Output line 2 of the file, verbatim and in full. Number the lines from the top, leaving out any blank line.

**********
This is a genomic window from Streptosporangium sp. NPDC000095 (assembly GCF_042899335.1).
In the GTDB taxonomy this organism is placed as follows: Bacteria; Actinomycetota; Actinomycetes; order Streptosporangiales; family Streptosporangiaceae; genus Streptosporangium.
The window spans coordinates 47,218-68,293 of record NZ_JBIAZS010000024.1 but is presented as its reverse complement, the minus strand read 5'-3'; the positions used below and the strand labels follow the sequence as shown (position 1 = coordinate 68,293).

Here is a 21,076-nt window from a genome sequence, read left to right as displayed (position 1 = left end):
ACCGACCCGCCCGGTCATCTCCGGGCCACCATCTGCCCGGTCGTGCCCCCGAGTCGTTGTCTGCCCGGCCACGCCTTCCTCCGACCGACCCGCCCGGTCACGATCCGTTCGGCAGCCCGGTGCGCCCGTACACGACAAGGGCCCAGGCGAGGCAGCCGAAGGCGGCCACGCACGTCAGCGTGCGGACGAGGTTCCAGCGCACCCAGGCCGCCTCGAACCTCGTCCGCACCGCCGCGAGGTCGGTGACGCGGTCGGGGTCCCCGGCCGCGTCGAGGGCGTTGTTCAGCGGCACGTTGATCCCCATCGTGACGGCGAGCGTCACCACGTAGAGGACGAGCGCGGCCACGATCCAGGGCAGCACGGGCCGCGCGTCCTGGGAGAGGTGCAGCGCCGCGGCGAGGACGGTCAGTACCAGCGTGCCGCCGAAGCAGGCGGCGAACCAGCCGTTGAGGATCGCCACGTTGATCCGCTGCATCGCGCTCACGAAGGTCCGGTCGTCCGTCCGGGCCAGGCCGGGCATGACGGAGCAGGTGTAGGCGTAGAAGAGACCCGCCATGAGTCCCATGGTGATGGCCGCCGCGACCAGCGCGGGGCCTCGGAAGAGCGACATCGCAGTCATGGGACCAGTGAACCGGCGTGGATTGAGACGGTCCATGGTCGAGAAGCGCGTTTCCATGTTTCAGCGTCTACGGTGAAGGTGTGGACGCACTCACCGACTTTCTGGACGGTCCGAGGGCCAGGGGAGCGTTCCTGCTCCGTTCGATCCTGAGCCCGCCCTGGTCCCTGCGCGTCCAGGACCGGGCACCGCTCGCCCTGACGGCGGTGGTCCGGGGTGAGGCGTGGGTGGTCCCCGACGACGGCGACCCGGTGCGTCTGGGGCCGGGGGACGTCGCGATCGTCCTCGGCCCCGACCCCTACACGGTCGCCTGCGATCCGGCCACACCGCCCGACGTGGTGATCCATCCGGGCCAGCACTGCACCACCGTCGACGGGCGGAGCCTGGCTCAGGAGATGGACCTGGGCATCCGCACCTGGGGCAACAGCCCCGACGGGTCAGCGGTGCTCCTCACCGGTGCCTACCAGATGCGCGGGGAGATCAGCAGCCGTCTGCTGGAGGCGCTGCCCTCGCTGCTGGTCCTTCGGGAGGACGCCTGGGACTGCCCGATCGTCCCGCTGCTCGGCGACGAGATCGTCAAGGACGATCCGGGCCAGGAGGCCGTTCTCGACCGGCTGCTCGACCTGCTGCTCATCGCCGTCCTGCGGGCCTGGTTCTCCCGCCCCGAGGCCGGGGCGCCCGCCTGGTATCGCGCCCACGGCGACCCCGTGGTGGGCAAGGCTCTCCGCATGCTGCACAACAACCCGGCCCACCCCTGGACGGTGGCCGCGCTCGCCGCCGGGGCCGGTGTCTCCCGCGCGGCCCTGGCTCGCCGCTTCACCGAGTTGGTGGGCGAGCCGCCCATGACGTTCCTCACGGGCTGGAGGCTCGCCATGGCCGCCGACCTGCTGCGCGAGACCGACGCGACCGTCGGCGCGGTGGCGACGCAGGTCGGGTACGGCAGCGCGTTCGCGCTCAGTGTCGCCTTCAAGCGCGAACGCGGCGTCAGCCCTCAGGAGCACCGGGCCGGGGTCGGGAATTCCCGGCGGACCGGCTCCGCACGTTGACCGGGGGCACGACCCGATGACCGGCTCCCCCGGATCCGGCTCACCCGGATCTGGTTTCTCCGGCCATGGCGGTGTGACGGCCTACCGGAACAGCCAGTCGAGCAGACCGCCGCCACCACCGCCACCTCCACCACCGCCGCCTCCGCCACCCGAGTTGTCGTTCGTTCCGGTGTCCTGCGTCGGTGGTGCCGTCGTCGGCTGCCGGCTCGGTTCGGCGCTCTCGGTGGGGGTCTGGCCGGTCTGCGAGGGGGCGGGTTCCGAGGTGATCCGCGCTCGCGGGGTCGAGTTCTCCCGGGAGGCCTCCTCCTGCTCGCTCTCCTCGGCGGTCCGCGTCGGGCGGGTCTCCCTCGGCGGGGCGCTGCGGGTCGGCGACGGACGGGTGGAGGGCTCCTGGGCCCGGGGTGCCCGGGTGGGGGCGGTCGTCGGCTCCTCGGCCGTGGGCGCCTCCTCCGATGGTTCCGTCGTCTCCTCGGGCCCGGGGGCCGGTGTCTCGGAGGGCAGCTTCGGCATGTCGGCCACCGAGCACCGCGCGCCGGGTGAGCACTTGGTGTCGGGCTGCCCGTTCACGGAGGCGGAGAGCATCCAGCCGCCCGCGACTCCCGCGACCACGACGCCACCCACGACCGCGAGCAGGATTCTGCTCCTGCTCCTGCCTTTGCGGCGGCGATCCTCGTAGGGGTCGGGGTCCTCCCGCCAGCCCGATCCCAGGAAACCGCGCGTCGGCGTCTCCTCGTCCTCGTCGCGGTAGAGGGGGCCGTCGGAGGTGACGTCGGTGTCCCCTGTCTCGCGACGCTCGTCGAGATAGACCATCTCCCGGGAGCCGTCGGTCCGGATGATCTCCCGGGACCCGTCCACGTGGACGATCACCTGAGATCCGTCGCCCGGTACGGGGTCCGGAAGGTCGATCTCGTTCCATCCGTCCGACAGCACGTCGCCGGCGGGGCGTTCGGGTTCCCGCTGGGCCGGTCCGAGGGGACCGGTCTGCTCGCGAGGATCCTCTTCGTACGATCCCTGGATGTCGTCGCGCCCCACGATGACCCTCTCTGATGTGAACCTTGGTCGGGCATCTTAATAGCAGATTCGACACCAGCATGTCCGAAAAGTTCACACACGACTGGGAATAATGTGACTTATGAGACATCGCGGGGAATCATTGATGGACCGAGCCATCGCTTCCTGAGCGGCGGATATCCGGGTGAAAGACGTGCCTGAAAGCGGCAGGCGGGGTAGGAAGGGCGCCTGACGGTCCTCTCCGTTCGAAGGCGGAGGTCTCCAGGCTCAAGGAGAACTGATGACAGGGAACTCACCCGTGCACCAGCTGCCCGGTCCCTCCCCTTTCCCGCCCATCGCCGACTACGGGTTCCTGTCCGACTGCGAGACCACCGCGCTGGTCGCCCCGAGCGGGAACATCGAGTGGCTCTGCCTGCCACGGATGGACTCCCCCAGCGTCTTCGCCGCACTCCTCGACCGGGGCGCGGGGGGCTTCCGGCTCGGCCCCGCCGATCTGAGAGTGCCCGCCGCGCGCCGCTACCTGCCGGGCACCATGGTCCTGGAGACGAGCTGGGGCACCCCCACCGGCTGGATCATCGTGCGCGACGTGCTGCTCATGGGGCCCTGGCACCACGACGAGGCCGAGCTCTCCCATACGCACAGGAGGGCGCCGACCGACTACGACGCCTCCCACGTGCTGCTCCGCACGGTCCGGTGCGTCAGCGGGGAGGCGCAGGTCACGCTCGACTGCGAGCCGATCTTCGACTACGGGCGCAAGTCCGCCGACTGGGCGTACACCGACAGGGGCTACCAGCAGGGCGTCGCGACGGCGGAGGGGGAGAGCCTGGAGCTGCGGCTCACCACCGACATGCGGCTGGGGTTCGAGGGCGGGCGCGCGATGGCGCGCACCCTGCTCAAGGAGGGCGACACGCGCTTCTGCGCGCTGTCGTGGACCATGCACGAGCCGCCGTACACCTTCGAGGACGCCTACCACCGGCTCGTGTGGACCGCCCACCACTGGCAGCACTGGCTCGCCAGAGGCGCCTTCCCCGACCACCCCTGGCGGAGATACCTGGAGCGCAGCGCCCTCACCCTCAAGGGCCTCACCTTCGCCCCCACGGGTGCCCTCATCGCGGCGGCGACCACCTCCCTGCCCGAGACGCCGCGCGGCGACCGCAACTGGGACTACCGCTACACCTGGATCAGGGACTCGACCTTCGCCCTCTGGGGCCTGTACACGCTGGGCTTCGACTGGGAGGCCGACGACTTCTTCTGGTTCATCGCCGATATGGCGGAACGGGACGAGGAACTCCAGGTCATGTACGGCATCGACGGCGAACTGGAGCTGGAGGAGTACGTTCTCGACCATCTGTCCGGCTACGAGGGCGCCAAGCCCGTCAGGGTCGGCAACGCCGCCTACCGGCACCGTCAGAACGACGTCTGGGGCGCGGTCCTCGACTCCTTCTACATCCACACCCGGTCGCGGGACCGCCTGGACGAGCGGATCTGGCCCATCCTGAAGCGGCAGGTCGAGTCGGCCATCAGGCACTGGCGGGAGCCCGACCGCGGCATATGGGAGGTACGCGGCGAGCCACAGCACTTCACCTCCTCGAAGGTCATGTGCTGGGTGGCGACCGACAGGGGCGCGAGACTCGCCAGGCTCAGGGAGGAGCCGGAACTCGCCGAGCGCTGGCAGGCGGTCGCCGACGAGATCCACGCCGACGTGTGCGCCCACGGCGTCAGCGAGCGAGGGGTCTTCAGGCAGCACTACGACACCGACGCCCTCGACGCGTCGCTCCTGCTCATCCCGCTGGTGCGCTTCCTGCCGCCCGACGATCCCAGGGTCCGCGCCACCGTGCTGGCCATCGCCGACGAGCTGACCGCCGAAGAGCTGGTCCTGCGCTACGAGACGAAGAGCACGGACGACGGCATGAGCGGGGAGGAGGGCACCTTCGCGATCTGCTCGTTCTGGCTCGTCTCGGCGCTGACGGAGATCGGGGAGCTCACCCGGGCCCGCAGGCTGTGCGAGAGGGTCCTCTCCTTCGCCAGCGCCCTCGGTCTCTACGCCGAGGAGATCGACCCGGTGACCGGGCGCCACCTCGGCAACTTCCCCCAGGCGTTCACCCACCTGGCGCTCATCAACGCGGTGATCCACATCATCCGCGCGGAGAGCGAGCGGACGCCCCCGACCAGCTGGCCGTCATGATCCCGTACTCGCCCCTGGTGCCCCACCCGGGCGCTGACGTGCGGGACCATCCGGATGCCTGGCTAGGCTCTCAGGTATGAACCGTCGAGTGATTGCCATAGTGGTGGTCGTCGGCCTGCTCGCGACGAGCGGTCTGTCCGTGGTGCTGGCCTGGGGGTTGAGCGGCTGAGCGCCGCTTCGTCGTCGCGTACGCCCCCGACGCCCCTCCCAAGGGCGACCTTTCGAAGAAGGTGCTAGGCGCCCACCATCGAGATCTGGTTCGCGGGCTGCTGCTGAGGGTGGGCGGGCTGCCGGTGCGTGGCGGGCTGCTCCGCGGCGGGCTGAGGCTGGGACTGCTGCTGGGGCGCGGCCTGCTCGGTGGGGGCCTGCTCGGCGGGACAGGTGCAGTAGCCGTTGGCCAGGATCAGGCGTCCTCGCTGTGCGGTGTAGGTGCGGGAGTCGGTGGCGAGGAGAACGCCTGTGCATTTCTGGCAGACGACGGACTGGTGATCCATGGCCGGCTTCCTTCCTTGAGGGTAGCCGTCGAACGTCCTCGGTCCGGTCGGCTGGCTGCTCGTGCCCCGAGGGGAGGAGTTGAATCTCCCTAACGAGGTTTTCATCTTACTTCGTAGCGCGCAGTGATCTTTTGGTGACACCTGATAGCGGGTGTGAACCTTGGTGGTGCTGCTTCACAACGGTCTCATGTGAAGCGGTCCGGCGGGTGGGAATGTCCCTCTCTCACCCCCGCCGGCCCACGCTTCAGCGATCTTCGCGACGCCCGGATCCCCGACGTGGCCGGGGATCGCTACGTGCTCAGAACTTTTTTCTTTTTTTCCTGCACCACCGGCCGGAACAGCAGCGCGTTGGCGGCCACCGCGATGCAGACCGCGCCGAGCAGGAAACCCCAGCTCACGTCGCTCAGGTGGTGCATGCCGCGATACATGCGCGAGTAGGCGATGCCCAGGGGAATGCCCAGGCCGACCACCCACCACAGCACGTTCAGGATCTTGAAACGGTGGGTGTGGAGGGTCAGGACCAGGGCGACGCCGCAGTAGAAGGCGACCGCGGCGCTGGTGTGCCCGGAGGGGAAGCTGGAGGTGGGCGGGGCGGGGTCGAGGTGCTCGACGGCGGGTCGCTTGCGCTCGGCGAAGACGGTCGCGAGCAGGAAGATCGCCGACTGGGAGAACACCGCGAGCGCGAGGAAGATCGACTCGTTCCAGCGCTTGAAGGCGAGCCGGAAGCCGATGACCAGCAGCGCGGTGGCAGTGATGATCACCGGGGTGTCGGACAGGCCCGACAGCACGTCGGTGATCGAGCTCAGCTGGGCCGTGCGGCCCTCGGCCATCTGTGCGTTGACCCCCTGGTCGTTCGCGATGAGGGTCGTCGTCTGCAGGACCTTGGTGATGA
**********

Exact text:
In the GTDB taxonomy this organism is placed as follows: Bacteria; Actinomycetota; Actinomycetes; order Streptosporangiales; family Streptosporangiaceae; genus Streptosporangium.